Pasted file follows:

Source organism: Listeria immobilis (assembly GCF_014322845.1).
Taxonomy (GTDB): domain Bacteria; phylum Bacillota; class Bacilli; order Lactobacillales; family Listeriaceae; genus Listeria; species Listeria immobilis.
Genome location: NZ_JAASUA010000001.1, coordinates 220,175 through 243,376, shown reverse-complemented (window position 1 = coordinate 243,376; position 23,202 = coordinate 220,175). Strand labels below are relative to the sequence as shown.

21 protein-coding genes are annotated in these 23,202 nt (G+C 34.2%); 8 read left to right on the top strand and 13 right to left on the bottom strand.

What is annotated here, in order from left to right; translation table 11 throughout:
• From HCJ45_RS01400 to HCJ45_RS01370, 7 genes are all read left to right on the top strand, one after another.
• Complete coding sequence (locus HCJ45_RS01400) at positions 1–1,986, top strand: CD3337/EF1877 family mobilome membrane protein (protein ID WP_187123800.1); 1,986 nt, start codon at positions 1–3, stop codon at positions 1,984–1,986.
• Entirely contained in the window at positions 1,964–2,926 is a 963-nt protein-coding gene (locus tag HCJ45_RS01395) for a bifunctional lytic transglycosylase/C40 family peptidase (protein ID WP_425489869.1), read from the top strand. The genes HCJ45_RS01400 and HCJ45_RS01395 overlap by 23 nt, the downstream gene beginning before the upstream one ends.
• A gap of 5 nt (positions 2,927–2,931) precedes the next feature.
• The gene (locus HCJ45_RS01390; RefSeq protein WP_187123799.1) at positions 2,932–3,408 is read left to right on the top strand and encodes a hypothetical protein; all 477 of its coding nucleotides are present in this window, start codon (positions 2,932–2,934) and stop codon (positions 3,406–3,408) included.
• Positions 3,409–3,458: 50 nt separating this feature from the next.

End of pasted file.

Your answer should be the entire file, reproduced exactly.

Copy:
Source organism: Listeria immobilis (assembly GCF_014322845.1).
Taxonomy (GTDB): domain Bacteria; phylum Bacillota; class Bacilli; order Lactobacillales; family Listeriaceae; genus Listeria; species Listeria immobilis.
Genome location: NZ_JAASUA010000001.1, coordinates 220,175 through 243,376, shown reverse-complemented (window position 1 = coordinate 243,376; position 23,202 = coordinate 220,175). Strand labels below are relative to the sequence as shown.

21 protein-coding genes are annotated in these 23,202 nt (G+C 34.2%); 8 read left to right on the top strand and 13 right to left on the bottom strand.

What is annotated here, in order from left to right; translation table 11 throughout:
• From HCJ45_RS01400 to HCJ45_RS01370, 7 genes are all read left to right on the top strand, one after another.
• Complete coding sequence (locus HCJ45_RS01400) at positions 1–1,986, top strand: CD3337/EF1877 family mobilome membrane protein (protein ID WP_187123800.1); 1,986 nt, start codon at positions 1–3, stop codon at positions 1,984–1,986.
• Entirely contained in the window at positions 1,964–2,926 is a 963-nt protein-coding gene (locus tag HCJ45_RS01395) for a bifunctional lytic transglycosylase/C40 family peptidase (protein ID WP_425489869.1), read from the top strand. The genes HCJ45_RS01400 and HCJ45_RS01395 overlap by 23 nt, the downstream gene beginning before the upstream one ends.
• A gap of 5 nt (positions 2,927–2,931) precedes the next feature.
• The gene (locus HCJ45_RS01390; RefSeq protein WP_187123799.1) at positions 2,932–3,408 is read left to right on the top strand and encodes a hypothetical protein; all 477 of its coding nucleotides are present in this window, start codon (positions 2,932–2,934) and stop codon (positions 3,406–3,408) included.
• Positions 3,409–3,458: 50 nt separating this feature from the next.